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Flying Romeos

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Flying Romeos
Directed byMervyn LeRoy
Screenplay byJohn McDermott
Sidney Lazarus
Gene Towne
John W. Conway
StarringCharles Murray
George Sidney
Fritzi Ridgeway
Lester Bernard
Duke Martin
James Bradbury Jr.
Belle Mitchell
CinematographyDevereaux Jennings
Edited byPaul Weatherwax
Distributed byFirst National Pictures
Release date
  • February 26, 1928 (1928-02-26)
Running time
60 minutes
CountryUnited States

Flying Romeos is a 1928 American comedy adventure directed by Mervyn LeRoy and written by John McDermott, Sidney Lazarus, Gene Towne and John W. Conway.[1][2] The film stars the comedy team of Charles Murray and George Sidney, stars of Universal's popular "The Cohens and Kellys" comedies, moonlighting at First National Pictures.[1] Other sidekicks included Fritzi Ridgeway, Lester Bernard, Duke Martin, James Bradbury Jr. and Belle Mitchell.[3] Flying Romeos was released on February 26, 1928, by First National Pictures, typically a B movie studio.[4]


Barbers Cohen (George Sidney) and Cohan (Charles Murray) both love Minnie (Fritzi Ridgeway), their young manicurist, who has a fondness for aviators. Duly, the pair of hapless middle-aged lovers sign up for flying lessons and accidentally find themselves performing some wild stunts in an aircraft.

The owner of the "Spirit of Goldberg" (Lester Bernard) is impressed with the skills of these two tyros. He persuades the duo to make a long ocean flight. The flight leads to more aerial mayhem, especially when the "real" pilot (Duke Martin) turns out to be a lunatic. On their triumphant return, Cohen and Cohan sadly find their manicurist had married a pilot.



Aviation film historian Stephen Pendo, in Aviation in the Cinema (1985) characterized The Flying Romeos as an early "talkie" that was a comedy vehicle for two noted film comedians with a heavy reliance on slapstick aerial antics.[5][N 1]


The contemporary film review of The Flying Romeos by Mordaunt Hall in The New York Times, noted, "The fun in this piece really starts when Messrs. Cohen and Cohan are tested for the air flights across the Pacific. ... The other truly laughable episode is where the friendly enemies are once more up in the air, the machine being steered by a man who happens to have spent the latter part of his life in a lunatic asylum."[7]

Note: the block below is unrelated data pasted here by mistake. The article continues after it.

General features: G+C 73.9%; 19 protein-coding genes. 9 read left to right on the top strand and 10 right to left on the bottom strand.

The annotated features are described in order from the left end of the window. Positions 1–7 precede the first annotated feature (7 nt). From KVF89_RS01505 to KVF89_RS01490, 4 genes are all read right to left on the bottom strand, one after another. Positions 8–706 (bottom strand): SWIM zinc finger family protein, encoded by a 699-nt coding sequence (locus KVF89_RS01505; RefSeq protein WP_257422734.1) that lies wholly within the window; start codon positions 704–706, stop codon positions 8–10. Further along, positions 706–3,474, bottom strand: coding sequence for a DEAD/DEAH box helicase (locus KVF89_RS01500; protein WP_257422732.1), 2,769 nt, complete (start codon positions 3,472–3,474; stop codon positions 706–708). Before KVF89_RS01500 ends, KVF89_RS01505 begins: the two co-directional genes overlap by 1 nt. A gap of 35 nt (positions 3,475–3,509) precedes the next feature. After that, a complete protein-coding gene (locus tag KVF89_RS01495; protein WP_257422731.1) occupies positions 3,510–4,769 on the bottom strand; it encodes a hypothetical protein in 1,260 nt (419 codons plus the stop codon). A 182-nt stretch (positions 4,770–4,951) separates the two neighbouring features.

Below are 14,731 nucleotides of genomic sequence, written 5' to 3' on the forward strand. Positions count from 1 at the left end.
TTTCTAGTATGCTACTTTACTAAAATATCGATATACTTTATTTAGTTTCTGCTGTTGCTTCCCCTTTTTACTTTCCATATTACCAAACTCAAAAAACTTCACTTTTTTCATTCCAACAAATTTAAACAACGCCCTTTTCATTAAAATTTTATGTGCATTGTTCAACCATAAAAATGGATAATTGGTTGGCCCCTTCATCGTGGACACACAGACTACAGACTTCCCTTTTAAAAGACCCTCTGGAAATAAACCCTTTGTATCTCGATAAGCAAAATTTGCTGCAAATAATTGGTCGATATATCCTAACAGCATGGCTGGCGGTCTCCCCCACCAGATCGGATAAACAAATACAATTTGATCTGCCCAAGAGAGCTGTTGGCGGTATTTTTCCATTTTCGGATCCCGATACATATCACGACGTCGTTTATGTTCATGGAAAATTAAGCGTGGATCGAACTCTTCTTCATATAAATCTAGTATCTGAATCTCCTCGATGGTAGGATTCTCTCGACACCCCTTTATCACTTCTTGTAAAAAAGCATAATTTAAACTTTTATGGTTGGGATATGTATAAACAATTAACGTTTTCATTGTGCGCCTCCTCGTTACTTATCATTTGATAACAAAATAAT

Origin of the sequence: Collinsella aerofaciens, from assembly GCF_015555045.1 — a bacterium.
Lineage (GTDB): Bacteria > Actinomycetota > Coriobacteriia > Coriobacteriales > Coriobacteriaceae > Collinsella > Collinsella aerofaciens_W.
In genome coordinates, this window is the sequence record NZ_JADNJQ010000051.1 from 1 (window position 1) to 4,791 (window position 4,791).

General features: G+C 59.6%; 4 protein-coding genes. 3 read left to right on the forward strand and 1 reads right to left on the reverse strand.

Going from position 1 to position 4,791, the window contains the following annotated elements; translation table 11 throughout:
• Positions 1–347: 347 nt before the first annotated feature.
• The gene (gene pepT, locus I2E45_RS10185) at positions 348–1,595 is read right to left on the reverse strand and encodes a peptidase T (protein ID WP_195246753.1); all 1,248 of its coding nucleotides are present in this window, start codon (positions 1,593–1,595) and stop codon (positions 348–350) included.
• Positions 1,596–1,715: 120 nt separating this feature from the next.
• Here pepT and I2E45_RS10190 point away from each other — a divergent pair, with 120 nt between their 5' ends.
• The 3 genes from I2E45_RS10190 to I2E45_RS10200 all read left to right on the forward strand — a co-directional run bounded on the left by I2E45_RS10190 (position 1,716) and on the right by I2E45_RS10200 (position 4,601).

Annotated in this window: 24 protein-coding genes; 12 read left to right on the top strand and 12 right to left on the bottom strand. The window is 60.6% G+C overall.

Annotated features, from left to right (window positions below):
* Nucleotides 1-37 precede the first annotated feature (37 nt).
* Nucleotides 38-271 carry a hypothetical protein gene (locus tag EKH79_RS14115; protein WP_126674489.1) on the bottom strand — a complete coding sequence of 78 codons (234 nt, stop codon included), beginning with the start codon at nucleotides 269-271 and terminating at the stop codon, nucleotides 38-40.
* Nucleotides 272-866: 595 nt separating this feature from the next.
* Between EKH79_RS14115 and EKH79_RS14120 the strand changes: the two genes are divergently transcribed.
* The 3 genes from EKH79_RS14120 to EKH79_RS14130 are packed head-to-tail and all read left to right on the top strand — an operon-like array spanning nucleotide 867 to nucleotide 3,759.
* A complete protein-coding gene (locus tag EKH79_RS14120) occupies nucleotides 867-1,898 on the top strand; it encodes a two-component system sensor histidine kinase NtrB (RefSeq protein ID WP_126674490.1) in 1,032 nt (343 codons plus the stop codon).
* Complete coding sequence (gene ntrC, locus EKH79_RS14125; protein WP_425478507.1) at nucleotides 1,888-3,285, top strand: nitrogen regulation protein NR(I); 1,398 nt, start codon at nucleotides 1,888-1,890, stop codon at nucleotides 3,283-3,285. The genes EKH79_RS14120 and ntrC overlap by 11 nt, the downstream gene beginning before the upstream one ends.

Aviation film historian James M. Farmer in Celluloid Wings: The Impact of Movies on Aviation (1984), had a similar reaction, saying that Flying Romeos "... provides an excellent series of opportunities for some outrageous aerial thrills."[8]



  1. ^ The Flying Romeos was one of a number of films that were highly influenced by the worldwide publicity generated by the 1927 transatlantic flight by Charles Lindbergh.[6]


  1. ^ a b Erickson, Hal. "Review: 'Flying Romeos' (1928) – Mervyn LeRoy." AllMovie, 2019. Retrieved: July 2, 2019.
  2. ^ Wynne 1987, p. 61.
  3. ^ "Details: 'Flying Romeos'." , 2019. Retrieved: July 2, 2019.
  4. ^ "Overview: 'Flying Romeos' (1928).", 2019. Retrieved: July 2, 2019.
  5. ^ Pendo 1985, p. 9.
  6. ^ Paris 1995, p. 58.
  7. ^ Hall, Mordaunt. "The Screen." The New York Times, April 3, 1928.
  8. ^ Farmer 1984, p. 309.


  • Farmer, James H. Celluloid Wings: The Impact of Movies on Aviation (1st ed.). Blue Ridge Summit, Pennsylvania: TAB Books 1984. ISBN 978-0-83062-374-7.
  • Paris, Michael. From the Wright Brothers to Top gun: Aviation, Nationalism, and Popular Cinema. Manchester, UK: Manchester University Press, 1995. ISBN 978-0-7190-4074-0.
  • Pendo, Stephen. Aviation in the Cinema. Lanham, Maryland: Scarecrow Press, 1985. ISBN 0-8-1081-746-2.
  • Wynne, H. Hugh. The Motion Picture Stunt Pilots and Hollywood's Classic Aviation Movies. Missoula, Montana: Pictorial Histories Publishing Co., 1987. ISBN 978-0-93312-685-5.
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Flying Romeos
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